A large driver of the costing part of the analysis was the estimated value of saving a life at different ages and for this we used a tool which calculates the “Expected Maximum Intervention Cost (EMIC)” to save a life for different countries [12]. More specifically, this is the amount of money that a society might spend on a one-off intervention to save the life of an individual given their age, while accounting for life-time health costs and allowing for country-specific values for a QALY gained. The online calculator allows for country-specific estimates of these values, but we used the values for New Zealand in the main analysis [13]. For the cost-effectiveness threshold in the equation used, we applied the rule-of-thumb approach proposed by the WHO: those interventions with a cost per QALY gained that is less than the country’s GDP per capita can be considered very cost-beneficial [14]. For this analysis, that equates to a relatively conservative cost-effectiveness threshold of NZ$45,000 per QALY gained (for year 2011; $US30,000 adjusted for OECD purchasing power parity [15]). QALYs gained from morbidity reduction were also monetized at this same level.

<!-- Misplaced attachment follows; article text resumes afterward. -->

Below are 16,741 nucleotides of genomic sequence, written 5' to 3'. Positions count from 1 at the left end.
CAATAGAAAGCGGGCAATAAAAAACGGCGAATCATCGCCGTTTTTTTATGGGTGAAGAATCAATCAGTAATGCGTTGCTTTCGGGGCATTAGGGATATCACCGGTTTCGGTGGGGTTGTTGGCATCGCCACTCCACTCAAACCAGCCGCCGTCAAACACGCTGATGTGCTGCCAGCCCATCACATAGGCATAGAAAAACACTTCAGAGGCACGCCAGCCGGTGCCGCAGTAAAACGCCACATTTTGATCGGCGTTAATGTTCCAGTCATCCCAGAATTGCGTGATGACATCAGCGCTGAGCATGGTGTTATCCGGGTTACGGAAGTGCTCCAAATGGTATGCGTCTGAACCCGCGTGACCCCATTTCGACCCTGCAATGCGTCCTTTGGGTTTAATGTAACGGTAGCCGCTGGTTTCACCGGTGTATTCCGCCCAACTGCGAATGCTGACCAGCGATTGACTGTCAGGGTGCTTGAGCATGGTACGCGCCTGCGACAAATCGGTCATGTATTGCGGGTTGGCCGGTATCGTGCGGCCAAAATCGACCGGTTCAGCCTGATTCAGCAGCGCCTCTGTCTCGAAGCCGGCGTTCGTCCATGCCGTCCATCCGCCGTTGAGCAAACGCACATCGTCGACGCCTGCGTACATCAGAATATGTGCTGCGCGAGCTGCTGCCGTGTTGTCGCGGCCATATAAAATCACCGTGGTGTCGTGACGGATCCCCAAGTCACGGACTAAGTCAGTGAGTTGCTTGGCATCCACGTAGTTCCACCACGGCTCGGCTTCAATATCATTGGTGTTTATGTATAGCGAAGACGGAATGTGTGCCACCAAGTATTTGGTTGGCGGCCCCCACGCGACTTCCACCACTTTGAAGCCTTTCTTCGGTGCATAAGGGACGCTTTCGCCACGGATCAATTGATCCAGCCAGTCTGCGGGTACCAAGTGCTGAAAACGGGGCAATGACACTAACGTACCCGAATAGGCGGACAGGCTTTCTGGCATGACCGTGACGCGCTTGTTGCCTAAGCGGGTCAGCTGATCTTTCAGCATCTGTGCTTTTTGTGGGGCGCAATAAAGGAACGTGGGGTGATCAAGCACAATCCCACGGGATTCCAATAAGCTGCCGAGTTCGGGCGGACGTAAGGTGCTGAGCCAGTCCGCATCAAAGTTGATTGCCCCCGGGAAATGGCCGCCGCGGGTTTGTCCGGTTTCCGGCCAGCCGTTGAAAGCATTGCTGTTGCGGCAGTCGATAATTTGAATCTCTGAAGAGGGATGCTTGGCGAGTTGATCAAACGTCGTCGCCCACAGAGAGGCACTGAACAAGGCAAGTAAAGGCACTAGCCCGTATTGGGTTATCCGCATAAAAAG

We used a discount rate of 3% per annum when accounting for the future health system costs and valuation of QALYs gained by implementing border closure. At this discount rate the value of saving a life for New Zealand citizens in the age ranges 0–4, 35–39, and 65–69 are: NZ$1.288 million, NZ$994,000, and NZ$521,000 respectively.